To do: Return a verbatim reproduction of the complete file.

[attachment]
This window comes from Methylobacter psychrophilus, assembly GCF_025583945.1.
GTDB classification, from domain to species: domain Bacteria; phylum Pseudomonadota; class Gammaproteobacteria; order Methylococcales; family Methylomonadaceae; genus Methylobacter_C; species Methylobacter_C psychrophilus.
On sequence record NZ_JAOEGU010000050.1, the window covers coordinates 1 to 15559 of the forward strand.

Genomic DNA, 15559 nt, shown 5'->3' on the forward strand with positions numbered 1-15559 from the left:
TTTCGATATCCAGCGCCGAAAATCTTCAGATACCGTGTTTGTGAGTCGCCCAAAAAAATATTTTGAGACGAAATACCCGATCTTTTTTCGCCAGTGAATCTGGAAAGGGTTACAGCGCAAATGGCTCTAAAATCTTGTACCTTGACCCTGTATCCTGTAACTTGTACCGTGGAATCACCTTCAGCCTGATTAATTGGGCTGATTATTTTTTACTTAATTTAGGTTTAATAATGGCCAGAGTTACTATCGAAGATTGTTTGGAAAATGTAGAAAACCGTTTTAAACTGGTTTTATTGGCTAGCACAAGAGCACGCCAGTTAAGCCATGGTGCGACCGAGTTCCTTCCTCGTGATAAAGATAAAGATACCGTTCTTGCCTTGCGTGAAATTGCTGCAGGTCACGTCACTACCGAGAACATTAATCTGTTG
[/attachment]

This window comes from Methylobacter psychrophilus, assembly GCF_025583945.1.
GTDB classification, from domain to species: domain Bacteria; phylum Pseudomonadota; class Gammaproteobacteria; order Methylococcales; family Methylomonadaceae; genus Methylobacter_C; species Methylobacter_C psychrophilus.
On sequence record NZ_JAOEGU010000050.1, the window covers coordinates 1 to 15559 of the forward strand.

Genomic DNA, 15559 nt, shown 5'->3' on the forward strand with positions numbered 1-15559 from the left:
TTTCGATATCCAGCGCCGAAAATCTTCAGATACCGTGTTTGTGAGTCGCCCAAAAAAATATTTTGAGACGAAATACCCGATCTTTTTTCGCCAGTGAATCTGGAAAGGGTTACAGCGCAAATGGCTCTAAAATCTTGTACCTTGACCCTGTATCCTGTAACTTGTACCGTGGAATCACCTTCAGCCTGATTAATTGGGCTGATTATTTTTTACTTAATTTAGGTTTAATAATGGCCAGAGTTACTATCGAAGATTGTTTGGAAAATGTAGAAAACCGTTTTAAACTGGTTTTATTGGCTAGCACAAGAGCACGCCAGTTAAGCCATGGTGCGACCGAGTTCCTTCCTCGTGATAAAGATAAAGATACCGTTCTTGCCTTGCGTGAAATTGCTGCAGGTCACGTCACTACCGAGAACATTAATCTGTTG